The Best Example Of The Implementation Of The Theory of Broken Windows in New York
It may be surprising for some of us to learn that the duties of the police do not just involve fighting crime, apprehending criminals, chasing thieves and other ‘crime-busting’ duties, but Include traffic control, dealing. With community and social nuisance problems, attending sports/social events. crime prevention adVice and many other less pressing tasks, in other Words, ‘order maintenance‘. The police force as We know it today has changed radically from the first policemen that patrolled the streets in the 19th century and criminologists have recently played a large part in influencing police strategies. Recently, a return back to the early days of maintaining order has seemed to have emerged with the appearance of the ‘broken windows theory, an approach to policing that emphasizes creating and maintaining orderly public spaces. Suggesting that continuing urban decay of a community Will lead to higher levels of crime and disorder.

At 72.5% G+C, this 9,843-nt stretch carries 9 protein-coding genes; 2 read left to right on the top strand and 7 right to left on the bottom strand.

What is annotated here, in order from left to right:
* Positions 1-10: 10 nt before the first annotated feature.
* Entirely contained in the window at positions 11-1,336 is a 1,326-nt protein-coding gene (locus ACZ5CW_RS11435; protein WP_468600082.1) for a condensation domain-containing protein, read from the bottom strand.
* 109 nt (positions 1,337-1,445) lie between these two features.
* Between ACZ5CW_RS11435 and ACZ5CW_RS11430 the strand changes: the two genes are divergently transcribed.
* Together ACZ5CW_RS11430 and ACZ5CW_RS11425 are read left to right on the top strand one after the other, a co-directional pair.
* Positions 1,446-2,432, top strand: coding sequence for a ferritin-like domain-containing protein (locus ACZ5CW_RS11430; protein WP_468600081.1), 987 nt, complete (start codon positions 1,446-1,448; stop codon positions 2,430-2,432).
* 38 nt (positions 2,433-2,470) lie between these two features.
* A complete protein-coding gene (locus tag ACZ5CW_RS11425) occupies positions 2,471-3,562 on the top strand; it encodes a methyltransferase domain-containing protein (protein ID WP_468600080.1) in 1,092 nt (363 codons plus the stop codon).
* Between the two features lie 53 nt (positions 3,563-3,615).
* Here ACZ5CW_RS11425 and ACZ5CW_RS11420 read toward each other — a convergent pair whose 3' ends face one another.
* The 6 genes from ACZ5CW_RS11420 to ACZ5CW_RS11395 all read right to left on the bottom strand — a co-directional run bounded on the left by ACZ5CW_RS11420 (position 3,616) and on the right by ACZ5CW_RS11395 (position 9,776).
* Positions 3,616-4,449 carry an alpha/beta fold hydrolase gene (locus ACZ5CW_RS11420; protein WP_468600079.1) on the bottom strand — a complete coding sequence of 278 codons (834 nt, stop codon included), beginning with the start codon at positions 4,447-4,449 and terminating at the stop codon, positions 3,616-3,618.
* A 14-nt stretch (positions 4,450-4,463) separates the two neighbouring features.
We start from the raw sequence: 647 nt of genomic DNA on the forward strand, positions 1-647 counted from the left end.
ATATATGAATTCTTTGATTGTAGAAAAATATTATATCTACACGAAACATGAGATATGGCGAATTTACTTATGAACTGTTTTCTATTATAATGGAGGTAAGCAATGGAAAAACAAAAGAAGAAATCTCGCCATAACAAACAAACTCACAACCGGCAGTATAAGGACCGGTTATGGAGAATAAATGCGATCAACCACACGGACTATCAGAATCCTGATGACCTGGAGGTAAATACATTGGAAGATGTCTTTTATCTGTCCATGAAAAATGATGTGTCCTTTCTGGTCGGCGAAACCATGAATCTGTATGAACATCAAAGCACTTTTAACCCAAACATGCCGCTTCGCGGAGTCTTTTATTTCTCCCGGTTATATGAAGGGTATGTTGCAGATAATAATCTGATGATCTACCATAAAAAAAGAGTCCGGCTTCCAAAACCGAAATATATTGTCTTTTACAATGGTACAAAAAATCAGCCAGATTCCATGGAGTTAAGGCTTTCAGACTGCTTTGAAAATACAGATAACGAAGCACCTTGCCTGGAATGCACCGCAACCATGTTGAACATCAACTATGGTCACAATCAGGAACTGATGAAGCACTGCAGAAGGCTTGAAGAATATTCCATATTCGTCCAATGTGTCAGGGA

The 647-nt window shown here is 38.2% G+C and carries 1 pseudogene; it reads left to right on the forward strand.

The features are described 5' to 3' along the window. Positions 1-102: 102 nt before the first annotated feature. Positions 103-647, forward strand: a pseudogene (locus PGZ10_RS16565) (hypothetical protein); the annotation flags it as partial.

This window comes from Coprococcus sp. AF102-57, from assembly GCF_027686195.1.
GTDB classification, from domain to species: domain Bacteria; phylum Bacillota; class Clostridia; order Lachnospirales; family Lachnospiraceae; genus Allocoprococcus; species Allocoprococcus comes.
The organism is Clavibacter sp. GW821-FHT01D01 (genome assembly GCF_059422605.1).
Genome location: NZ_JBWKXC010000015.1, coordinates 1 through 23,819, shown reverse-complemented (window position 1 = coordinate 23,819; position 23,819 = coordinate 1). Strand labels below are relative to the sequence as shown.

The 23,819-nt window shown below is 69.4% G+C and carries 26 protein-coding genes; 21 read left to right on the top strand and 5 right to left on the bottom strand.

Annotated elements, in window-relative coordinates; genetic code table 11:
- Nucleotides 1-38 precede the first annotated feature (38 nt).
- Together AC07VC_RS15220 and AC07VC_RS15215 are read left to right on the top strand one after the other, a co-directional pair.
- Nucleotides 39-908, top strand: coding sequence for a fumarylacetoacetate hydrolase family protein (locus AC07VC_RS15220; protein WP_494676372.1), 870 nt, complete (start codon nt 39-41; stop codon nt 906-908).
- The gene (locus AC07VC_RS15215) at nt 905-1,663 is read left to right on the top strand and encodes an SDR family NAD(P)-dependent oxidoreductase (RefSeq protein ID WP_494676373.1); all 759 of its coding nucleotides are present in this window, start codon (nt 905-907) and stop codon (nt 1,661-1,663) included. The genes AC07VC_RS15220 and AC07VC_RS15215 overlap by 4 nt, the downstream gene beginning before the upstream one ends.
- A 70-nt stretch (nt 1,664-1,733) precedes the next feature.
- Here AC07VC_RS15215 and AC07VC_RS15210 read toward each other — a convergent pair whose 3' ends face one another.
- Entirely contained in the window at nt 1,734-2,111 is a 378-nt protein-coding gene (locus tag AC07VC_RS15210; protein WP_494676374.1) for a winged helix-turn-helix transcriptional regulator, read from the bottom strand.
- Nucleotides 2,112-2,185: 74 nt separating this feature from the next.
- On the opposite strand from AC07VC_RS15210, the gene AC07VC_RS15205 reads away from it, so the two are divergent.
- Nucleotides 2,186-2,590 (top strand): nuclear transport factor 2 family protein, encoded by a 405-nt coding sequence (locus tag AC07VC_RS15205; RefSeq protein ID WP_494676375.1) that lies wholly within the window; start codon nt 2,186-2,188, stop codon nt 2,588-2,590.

In order to determine whether the core function of the police should be to maintain order, it is useful to understand Why the police force was created in the first place, to look at the theory in practice, and to evaluate its success on crime rates. Typically, the task faced by the police in the early l9th century was that of maintaining order. The role of the police at his time, before a professional ‘police force‘ was established. Was to maintain a Visible presence and police were literally ‘watchmen’, observing and dissuading unruly public disorder by their presence.
The 19th century was a time of great unrest, stemming from homelessness and social deprivation. as towns grew in size and the Industrial Revolution Whilst creating great wealth, conversely created poverty on a massive scale. Mob power grew out of the Working classes’ struggle against destitution and hunger. While homeless children and drunks roamed the streets. London itself had doubled in srze and the problems it faced. With a lack of adequate housing and the struggle for basic needs, spread outwards to neighboring counties from its metropolitan core. As riots, strikes and public disorder increased, the beadles and watchmen employed to maintain order were seemingly ineffective and a need for a professional police force intensified.